Tau Blood : A hypothesis on colour
A fictional theory on Cyan colouration of Tau blood : a more accurate reality than Red blood.
During the writing of this article I learned an incredible amount about biological systems and the variety in which Life, has pushed the boundaries of our understanding to continue species and genetic traits that really seem as alien to us as anything ever created by popular sci-fi authors today. Far from a flight of fictional fancy on my part, the Tau Blood theory project was one of the most informative works I studied. I hope you enjoy a sugar coated lesson in circulatory systems and other biological traits.
Basic Theory :
To have cyan blood, the tau would need to have a circulatory system comprising of a plasma with free floating oxygen carrying Hemocyanin, which unlike human blood, is not infused with corpuscle cells (hemocytes), due to it’s size (larger) and nature (relation to oxygen and carrying it).
To be as efficient as hemoglobin, most Hemocyanin users have a high density of blood. Which for tau, would account for their strong grey-blue complexion. Therefore, the less oxygen a tau has, the more grey faced they become – then white and die (Which suits many fictional accounts).
Tau, by this theory, have a blue blood circulatory system based on Hemocyanin usage.
All these findings suggest a Hemocynanic based cardiovascular circulatory system affects and accounts for several notable traits in tau:
Like humans, we are coloured by our blood (put a torch behind your finger and turn it on), our skin pigmentation the only altering factor. Tau would likely exhibit this.
General lack of strength
Smaller muscles require less oxygen. A system using hemocyanin would starve larger muscles, which supports the described physiology of a tau.
There may be a connection between poor vision and this form of oxygen carrying circulatory system. Also may effect eye colouration. It is conjecture at this point among biologists studying creature on earth with similar vision traits with our fictional tau.
Cool, Leather-like skin
They evolved a need to retain water more than humans; a the hot world (T’au) would encourage such a trait. The cool, clammy feel, reported by those touching a tau, would correlate well with the lower heat carrying ability of this physiology.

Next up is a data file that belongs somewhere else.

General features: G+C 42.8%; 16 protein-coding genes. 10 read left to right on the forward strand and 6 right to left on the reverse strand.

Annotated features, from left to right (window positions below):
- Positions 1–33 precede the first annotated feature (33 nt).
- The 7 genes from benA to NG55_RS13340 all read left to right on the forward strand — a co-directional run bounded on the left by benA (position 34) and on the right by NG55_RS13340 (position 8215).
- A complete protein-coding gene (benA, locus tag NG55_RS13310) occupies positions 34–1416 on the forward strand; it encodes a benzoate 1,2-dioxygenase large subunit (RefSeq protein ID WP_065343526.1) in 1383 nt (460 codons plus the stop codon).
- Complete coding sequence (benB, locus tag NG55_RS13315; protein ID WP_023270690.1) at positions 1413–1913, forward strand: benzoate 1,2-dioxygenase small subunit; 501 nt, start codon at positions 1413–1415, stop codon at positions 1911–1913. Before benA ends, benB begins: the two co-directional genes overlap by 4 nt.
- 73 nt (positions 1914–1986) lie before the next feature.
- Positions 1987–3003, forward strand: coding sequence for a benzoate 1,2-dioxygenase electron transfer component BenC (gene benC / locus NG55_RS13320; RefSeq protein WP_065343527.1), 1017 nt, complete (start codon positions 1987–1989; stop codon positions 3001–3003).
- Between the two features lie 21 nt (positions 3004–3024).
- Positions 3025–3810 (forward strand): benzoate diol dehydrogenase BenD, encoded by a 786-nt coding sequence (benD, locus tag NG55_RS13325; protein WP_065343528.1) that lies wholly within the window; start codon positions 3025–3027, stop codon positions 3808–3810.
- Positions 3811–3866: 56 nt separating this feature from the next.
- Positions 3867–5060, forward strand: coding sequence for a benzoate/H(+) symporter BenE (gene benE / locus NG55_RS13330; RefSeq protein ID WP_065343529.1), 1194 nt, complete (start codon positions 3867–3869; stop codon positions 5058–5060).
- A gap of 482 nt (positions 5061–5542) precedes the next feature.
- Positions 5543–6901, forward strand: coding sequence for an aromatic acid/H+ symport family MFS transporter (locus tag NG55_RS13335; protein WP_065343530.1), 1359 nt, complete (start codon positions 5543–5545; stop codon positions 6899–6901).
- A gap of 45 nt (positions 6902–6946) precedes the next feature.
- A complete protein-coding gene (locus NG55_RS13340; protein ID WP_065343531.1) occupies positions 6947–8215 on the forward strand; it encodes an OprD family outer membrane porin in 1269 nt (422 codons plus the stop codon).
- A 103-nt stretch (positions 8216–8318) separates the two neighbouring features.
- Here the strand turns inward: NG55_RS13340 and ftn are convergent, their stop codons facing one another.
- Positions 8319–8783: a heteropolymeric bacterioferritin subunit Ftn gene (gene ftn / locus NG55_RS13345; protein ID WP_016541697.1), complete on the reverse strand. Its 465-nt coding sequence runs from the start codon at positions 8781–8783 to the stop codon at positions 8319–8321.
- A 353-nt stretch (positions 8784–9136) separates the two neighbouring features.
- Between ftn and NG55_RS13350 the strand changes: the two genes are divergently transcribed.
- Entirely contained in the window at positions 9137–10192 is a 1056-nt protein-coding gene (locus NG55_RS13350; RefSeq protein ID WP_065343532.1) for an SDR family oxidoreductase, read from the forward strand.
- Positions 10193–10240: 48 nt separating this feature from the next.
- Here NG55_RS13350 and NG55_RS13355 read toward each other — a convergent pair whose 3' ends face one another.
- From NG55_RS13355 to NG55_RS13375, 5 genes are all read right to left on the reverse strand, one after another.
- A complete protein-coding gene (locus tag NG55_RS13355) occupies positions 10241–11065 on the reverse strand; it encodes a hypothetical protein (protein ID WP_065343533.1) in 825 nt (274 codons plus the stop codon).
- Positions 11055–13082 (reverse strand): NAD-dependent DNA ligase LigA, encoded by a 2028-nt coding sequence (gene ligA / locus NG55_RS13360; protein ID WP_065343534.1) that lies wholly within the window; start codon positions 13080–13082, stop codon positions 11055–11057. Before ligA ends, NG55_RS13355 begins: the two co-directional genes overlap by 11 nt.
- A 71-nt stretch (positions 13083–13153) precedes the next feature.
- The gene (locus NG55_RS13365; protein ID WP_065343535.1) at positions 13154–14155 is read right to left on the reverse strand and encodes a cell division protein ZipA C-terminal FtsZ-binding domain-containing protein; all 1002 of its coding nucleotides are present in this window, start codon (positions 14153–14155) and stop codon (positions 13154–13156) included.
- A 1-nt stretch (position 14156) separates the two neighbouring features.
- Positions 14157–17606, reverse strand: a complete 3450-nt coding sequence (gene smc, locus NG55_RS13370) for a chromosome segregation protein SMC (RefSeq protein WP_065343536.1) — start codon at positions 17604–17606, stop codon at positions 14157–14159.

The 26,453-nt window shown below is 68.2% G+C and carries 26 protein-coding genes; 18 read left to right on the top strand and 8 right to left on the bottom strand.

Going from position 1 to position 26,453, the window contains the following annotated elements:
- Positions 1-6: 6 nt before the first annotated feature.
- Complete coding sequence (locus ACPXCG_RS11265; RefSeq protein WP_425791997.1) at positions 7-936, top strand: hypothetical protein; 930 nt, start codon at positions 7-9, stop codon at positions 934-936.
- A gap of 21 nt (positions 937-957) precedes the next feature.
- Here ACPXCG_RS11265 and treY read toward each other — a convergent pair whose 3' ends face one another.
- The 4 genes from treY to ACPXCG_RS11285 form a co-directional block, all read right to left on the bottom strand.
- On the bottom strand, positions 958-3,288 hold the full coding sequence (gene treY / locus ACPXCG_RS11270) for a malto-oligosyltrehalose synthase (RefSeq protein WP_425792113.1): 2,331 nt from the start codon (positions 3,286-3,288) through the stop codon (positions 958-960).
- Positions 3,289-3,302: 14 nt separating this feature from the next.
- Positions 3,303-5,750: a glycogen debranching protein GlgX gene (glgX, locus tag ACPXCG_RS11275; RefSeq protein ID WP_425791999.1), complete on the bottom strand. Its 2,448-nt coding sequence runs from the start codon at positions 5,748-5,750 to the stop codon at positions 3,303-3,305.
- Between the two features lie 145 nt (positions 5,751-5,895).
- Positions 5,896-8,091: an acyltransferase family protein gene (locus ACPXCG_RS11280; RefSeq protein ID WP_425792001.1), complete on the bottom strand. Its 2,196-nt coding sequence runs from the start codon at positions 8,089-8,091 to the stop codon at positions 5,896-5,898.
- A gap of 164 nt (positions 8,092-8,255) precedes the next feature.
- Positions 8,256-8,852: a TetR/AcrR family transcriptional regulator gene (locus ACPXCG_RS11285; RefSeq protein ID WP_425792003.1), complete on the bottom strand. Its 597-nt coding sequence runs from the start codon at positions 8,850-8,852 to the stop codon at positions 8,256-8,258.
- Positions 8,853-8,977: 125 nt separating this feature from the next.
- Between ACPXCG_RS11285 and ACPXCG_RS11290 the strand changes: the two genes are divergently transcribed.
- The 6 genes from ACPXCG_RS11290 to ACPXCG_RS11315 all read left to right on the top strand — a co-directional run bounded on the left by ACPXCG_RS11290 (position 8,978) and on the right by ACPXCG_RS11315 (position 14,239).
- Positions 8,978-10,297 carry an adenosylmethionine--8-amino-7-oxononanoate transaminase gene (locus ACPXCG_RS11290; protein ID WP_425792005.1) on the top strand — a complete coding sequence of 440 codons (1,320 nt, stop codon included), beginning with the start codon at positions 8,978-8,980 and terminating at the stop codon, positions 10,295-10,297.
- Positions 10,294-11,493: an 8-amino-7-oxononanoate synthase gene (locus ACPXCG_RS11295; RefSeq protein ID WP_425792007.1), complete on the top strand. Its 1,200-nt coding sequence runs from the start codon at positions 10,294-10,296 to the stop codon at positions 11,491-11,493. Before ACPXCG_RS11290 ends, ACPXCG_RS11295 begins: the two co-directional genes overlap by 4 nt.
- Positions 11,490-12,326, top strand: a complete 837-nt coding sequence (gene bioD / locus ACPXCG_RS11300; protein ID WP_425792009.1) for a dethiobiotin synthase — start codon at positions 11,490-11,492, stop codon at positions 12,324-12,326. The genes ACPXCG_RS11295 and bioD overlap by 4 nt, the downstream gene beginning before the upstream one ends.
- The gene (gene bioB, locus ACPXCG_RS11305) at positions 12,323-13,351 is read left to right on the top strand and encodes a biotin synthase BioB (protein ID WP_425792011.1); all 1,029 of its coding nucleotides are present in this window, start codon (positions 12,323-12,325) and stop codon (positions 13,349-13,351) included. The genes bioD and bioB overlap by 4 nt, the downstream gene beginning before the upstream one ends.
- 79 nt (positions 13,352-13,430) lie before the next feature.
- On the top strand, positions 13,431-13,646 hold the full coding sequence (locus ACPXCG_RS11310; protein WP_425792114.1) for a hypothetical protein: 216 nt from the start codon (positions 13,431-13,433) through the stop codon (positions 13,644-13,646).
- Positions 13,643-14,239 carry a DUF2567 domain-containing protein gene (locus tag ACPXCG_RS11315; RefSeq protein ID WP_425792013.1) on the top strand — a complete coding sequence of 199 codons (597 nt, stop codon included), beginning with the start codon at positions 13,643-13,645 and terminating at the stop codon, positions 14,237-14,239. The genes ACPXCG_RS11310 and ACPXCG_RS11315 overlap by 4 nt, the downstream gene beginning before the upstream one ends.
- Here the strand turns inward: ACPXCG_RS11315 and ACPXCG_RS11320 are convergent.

Prefer humid, moisture rich environs
By their own physiology, suggested here, a tau would prefer an environment that is not actively drawing water through his skin and is in general warmer, which like us (humans), is more comfortable than the cold.
Prefer salty foods
With the type of blood pressure they require to make efficient use of their circulatory system tau need salt and water in higher amounts, for like humans, these two affect blood pressure. Too much is bad, which effects our (human) flow of bodily fluids.
For a tau, this is actually beneficial, their physical system supporting pressures to a higher degree. This is not to say Tau gulp down water more than humans, more they inherently have higher amount and evolution wise, have adapted ways to retain water more strictly than humans.
Hemo what ?
Hemocyanin is a bluish, copper-containing protein with an oxygen-carrying function similar to that of hemoglobin (at least it is blue when it is oxygenated, but colourless after the oxygen is released) which is present in the blood of certain animals such as crustaceans. Hemocyanin is much like hemoglobin except that the iron atom in the protein molecule is replaced by one of copper
In my readings quite a few animals have varying coloured blood (unsurprising) and some creatures simply bathe their organs in the finer-sized hemoglobin, just like a Hemocyanin species. But it is a poor usage of hemoglobin. Hemocyanin is far better in this role. The system of a blue-blooded creature can, among other tasks; devour bacteria, foreign substances and bits of dead tissue. Just how a human blood system, with red corpuscle cells infused with hemoglobin, would perform.
Hemocyanins (also spelled haemocyanins) are respiratory proteins containing two copper atoms that reversibly bind a single oxygen molecule (O2). Oxygenation causes a color change between the colorless Cu(I) deoxygenated form and the blue Cu(II) oxygenated form. Hemocyanins carry oxygen in the blood of most molluscs, and some arthropods such as the horseshoe crab. They are second only to hemoglobin in biological popularity of use in oxygen transport.